Press Complaints Commission chairman Lord Hunt has promised to meet with campaign groups to achieve a “broad consensus” on the future regulation of the press.
In recent weeks lobbying has grown increasingly feverish around the future of press regulation as many have speculated that Lord Justice Leveson will call for the creation of a new statutory regulator when he issues his report at the end of this month.
- November 21, 2017
- June 22, 2017
- June 20, 2017
Delivering the Society of Editors lecture in Belfast last night Hunt said: “If, as I hope it will, the report strikes a realistic note and it does seem possible to build a broad consensus, going forward, then within a week or two of the report being published, perhaps there should be a conference, bringing together representatives of the press, the campaigning groups and those of us involved in regulatory reform, in the hope of establishing that broad consensus.
“I personally would be delighted to arrange such an event.”
His comments suggest that Pressbof, the press owners’ body which funds the PCC, may be prepared to alter its blueprint for a new press regulator to stave off the threat of new statutory controls.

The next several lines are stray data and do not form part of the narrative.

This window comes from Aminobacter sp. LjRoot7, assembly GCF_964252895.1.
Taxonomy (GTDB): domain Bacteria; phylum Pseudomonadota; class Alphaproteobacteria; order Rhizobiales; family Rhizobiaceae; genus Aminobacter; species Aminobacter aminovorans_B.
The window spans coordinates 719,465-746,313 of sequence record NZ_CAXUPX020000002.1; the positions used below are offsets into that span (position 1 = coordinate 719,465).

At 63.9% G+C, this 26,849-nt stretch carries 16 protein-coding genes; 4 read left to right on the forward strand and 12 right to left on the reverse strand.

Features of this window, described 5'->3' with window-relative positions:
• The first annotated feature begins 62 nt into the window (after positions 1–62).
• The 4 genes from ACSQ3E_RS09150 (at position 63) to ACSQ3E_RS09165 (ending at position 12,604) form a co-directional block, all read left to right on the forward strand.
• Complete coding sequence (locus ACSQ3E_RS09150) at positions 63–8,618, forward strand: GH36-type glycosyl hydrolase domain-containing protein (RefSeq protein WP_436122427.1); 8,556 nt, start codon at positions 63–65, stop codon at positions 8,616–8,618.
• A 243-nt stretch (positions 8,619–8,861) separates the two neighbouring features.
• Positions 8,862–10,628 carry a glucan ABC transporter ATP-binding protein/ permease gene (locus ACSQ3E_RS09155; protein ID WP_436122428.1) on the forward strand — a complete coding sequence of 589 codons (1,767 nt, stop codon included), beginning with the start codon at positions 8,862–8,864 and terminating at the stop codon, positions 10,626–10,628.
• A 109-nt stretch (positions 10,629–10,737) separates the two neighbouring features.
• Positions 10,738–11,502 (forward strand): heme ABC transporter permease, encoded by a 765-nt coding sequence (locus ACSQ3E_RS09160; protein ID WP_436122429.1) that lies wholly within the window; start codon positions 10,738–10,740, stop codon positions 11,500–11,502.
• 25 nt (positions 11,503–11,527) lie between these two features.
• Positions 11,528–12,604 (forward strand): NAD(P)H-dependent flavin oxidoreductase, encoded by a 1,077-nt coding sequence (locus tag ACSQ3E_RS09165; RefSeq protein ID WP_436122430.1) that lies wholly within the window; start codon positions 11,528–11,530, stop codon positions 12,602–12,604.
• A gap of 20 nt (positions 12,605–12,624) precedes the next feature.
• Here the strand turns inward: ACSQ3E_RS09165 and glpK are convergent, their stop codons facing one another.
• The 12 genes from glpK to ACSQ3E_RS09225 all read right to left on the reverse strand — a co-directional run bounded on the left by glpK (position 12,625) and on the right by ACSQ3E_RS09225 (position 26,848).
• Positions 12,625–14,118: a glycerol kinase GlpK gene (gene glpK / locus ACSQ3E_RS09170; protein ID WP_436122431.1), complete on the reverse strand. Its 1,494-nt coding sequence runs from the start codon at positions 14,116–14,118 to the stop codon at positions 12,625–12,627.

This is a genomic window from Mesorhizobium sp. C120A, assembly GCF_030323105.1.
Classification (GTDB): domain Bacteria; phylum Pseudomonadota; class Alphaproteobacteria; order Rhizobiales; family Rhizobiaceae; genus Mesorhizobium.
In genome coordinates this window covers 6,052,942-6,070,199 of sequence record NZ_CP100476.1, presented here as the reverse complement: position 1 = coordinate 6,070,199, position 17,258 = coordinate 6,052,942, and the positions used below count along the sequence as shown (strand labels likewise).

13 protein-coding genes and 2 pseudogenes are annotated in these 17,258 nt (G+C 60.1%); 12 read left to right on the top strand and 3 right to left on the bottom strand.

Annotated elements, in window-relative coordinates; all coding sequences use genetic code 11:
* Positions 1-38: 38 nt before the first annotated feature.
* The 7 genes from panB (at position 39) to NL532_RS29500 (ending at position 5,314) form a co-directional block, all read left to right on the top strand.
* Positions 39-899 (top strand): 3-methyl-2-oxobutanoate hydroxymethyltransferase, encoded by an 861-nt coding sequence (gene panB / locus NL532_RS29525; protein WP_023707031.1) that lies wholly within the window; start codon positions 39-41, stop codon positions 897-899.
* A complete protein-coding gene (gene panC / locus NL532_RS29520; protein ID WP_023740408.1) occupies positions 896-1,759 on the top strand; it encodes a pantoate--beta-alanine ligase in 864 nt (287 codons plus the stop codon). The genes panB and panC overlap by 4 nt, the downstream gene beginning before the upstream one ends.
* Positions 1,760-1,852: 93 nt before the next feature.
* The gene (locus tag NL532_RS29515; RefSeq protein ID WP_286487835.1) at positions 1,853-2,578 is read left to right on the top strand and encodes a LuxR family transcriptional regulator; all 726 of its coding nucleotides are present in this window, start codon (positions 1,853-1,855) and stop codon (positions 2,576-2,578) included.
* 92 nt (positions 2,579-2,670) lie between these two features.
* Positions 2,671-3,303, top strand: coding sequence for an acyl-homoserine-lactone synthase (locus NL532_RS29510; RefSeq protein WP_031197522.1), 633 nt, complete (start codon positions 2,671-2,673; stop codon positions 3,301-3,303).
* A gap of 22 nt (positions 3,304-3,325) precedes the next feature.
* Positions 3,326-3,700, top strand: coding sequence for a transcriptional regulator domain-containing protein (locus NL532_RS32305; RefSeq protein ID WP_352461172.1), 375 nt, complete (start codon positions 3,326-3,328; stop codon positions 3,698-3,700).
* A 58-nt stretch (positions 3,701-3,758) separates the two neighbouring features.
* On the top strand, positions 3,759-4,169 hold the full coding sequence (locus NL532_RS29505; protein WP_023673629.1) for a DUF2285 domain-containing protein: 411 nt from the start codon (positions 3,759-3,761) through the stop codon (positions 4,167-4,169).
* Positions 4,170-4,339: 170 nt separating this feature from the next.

But Hunt appeared dismissive of the central criticism from the National Union of Journalists – that broader industry voices beyond editors and owners need to be heard in the new look PCC.
He said: “…to those who say journalists should have a stronger voice in the system, let me remind them that editors are journalists too – very successful ones at that.”
Responding to those who suggest a new independent press regulator should be established in statute, Hunt said: “There is very good reason why we have shied away from statutory regulation of the press, ever since the Licensing Act was repealed in 1695.
“There are philosophical arguments, given the integral role a free press necessarily plays in the delicate balance of rights, responsibilities and accountability in a nation which has no written constitution.
“It would also take time to legislate – certainly many months, probably years.
“In contrast, the system I have proposed is more or less ready to go.”
Defending the new proposed regulator, which would see publisher’s tied into it via ten-year-contracts, Hunt said:
"Ultimately, the really important contract in the system I propose, is not the one between each publisher and the regulator. It is the contract between the industry and the people of the United Kingdom.
"A solemn undertaking to eradicate the unsavoury, unethical and, often, illegal practices that have defiled and diminished journalism.To disown those over-aggressive paparazzi who have no regard for the law, human dignity or even physical safety, and blight the lives of innocent people. But an undertaking, too, to recognise and embrace once again the solemn, timeless, constitutionally vital role the press uniquely has, of leaving no stone unturned in its determination to uncover shady business practices; dodgy deals; hypocrisy and double standards in public life; and corruption of every kind.
"That is what public interest journalism has always been about."